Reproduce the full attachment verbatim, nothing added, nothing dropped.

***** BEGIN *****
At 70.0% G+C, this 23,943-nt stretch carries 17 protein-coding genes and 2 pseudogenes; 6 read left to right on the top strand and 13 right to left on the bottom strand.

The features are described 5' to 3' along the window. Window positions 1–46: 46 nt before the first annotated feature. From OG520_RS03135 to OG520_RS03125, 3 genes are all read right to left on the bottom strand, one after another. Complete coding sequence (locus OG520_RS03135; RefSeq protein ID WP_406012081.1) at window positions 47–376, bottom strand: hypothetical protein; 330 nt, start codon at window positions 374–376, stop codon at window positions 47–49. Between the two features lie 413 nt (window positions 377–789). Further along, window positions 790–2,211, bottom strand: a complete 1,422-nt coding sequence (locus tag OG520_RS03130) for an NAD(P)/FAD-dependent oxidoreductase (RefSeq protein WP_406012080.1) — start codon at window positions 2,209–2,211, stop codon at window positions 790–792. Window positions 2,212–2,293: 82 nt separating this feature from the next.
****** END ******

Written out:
At 70.0% G+C, this 23,943-nt stretch carries 17 protein-coding genes and 2 pseudogenes; 6 read left to right on the top strand and 13 right to left on the bottom strand.

The features are described 5' to 3' along the window. Window positions 1–46: 46 nt before the first annotated feature. From OG520_RS03135 to OG520_RS03125, 3 genes are all read right to left on the bottom strand, one after another. Complete coding sequence (locus OG520_RS03135; RefSeq protein ID WP_406012081.1) at window positions 47–376, bottom strand: hypothetical protein; 330 nt, start codon at window positions 374–376, stop codon at window positions 47–49. Between the two features lie 413 nt (window positions 377–789). Further along, window positions 790–2,211, bottom strand: a complete 1,422-nt coding sequence (locus tag OG520_RS03130) for an NAD(P)/FAD-dependent oxidoreductase (RefSeq protein WP_406012080.1) — start codon at window positions 2,209–2,211, stop codon at window positions 790–792. Window positions 2,212–2,293: 82 nt separating this feature from the next.